National nutrition and/or pediatric societies have released position papers on the topic of vegetarian and vegan diets for all ages, including children. Before we move further, let me clarify that a position paper is a paper which reviews the evidence, in this case, for vegetarian and vegan diets, and then presents an overall stance or opinion on the best practices for that particular topic.

Here is what a few of them have to say on this topic.

The Canadian Pediatric Society released their statement in 2010, which was reaffirmed again in 2018, and they conclude that:

Well-planned vegetarian and vegan diets with appropriate attention to specific nutrient components can provide a healthy alternative lifestyle at all stages of fetal, infant, child and adolescent growth. Appropriate education of the family and follow-up over time are essential…”

The Academy of Nutrition and Dietetics (U.S.) updated their statement in 2016 and continues to agree with Canada’s position on the topic:

“…appropriately planned vegetarian, including vegan, diets are healthful, nutritionally adequate, and may provide health benefits in the prevention and treatment of certain disease. These diets are appropriate for all stages of the life cycle, including pregnancy, lactation, infancy, childhood, adolescence, older adulthood, and for athletes…”

The Italian Society of Human Nutrition’s position paper on vegetarian diets reads similarly as well:

Well-planned vegetarian diets that include a wide variety of plant foods, and a reliable source of vitamin B12, provide adequate nutrient intake.”

However, when we compare those with the European Society for Pediatric Gastroenterology Hepatology and Nutrition’s (ESPGHAN) position paper on complementary feeding for infants (released in 2017) they indicate that:

Vegan diets have generally been discouraged during complementary feeding …Risks of failing to follow advice are severe, including irreversible cognitive damage from B12 deficiency, and death… If a parent chooses to wean an infant onto a vegan diet, this should be done under regular medical and expert dietetic supervisionand mothers should receive full nutritional advice… “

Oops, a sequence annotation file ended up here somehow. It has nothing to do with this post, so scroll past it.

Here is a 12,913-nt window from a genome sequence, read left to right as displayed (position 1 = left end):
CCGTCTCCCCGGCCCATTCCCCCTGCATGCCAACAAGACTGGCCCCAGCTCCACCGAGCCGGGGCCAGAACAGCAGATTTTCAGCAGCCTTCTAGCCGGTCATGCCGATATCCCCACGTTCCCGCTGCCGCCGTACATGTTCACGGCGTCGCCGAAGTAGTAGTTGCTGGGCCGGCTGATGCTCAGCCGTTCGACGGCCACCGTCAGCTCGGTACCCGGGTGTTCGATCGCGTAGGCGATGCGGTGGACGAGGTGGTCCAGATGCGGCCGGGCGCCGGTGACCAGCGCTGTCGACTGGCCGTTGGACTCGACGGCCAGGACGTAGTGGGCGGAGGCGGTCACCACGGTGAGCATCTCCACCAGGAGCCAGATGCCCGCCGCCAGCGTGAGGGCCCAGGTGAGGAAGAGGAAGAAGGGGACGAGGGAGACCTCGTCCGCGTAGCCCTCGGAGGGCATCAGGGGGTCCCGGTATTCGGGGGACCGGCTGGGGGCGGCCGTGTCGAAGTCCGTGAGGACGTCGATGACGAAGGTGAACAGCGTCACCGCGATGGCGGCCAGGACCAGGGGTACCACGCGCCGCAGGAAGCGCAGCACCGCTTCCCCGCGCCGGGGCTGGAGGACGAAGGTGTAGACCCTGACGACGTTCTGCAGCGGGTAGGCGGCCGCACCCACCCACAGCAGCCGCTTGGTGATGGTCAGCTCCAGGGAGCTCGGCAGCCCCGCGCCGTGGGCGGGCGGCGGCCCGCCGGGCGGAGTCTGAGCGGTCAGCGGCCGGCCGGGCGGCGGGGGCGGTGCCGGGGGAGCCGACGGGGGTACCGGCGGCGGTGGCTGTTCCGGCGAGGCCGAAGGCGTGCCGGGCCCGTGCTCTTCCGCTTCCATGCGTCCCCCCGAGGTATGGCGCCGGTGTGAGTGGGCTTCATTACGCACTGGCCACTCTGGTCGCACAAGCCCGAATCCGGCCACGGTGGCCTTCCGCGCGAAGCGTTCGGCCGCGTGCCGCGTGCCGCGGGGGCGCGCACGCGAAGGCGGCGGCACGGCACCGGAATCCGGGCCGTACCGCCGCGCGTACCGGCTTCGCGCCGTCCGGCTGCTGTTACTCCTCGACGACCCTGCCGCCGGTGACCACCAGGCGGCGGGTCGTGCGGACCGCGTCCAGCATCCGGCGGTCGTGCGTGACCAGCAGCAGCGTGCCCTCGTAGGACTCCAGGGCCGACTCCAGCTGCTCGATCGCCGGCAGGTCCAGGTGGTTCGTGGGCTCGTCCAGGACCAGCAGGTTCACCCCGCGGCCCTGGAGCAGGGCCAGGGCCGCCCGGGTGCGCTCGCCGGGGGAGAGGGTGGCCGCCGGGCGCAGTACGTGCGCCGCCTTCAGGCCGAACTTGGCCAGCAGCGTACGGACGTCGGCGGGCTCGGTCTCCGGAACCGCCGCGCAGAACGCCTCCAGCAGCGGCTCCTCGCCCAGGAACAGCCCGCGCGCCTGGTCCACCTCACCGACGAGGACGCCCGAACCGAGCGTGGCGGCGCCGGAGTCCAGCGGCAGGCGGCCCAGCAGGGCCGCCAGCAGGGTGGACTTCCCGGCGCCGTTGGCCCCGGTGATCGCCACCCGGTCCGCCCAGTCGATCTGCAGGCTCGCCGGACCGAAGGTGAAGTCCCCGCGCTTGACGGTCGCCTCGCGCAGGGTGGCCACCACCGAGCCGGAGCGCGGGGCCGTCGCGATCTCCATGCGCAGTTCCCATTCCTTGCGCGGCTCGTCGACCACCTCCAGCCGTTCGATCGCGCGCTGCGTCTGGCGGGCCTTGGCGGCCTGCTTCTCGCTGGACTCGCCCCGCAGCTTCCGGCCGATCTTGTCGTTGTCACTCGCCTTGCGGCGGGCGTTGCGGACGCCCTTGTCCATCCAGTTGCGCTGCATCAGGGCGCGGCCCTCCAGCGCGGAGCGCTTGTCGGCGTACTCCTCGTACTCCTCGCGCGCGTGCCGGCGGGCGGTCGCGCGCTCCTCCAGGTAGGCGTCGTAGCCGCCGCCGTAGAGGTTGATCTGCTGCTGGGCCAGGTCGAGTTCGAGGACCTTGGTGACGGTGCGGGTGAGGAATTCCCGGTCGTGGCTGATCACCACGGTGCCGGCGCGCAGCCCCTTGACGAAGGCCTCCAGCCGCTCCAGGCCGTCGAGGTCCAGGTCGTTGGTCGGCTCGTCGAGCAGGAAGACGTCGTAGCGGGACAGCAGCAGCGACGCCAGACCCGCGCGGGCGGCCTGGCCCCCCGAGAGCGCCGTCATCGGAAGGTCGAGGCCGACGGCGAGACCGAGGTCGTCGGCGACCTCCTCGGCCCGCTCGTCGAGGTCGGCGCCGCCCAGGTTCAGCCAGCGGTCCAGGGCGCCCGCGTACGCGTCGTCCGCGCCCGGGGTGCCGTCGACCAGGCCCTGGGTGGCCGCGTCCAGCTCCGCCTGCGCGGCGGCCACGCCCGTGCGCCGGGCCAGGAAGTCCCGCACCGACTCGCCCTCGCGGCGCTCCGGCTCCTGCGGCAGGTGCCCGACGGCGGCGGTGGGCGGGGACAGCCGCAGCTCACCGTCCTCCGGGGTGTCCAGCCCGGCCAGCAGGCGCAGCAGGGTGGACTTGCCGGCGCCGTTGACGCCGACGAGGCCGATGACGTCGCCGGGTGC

And in a year earlier in 2016, the German Nutrition Society (DGE) concluded that:

The DGE does not recommend a vegan diet for pregnant women, lactating women, infants, children or adolescents. Persons who nevertheless wish to follow a vegan diet should permanently take a vitamin B12 supplement. They should receive advice from a nutrition counsellor and their supply of critical nutrients should be regularly checked by a physician.”

So what’s the verdict? Are they or aren’t they safe?

At Blueprint Nutrition, we concur with the Canadian Paediatric Society and other bodies who believe that vegetarian and vegan diets that are inclusive of a wide variety of foods are safe and healthy patterns of eating for men, women and children of all ages and stages, including pregnancy and infancy.

However, as noted by many of the position papers:

“We believe that it is imperative, especially when following a more strict vegetarian or vegan diet to seek out expert counsel from a registered dietitian who specializes in pediatrics and plant-based eating to understand which supplements are required and how much to take to ensure adequate nutrient intake and minimize risk of serious health complications.

(Yes, we are a “food first” practice, but there are mandatory supplements that your children will need, especially if following a vegan diet).

What are the nutrients that we need to be concerned about? Glad you asked – stay tuned for Part 2!

Take it one bite at a time,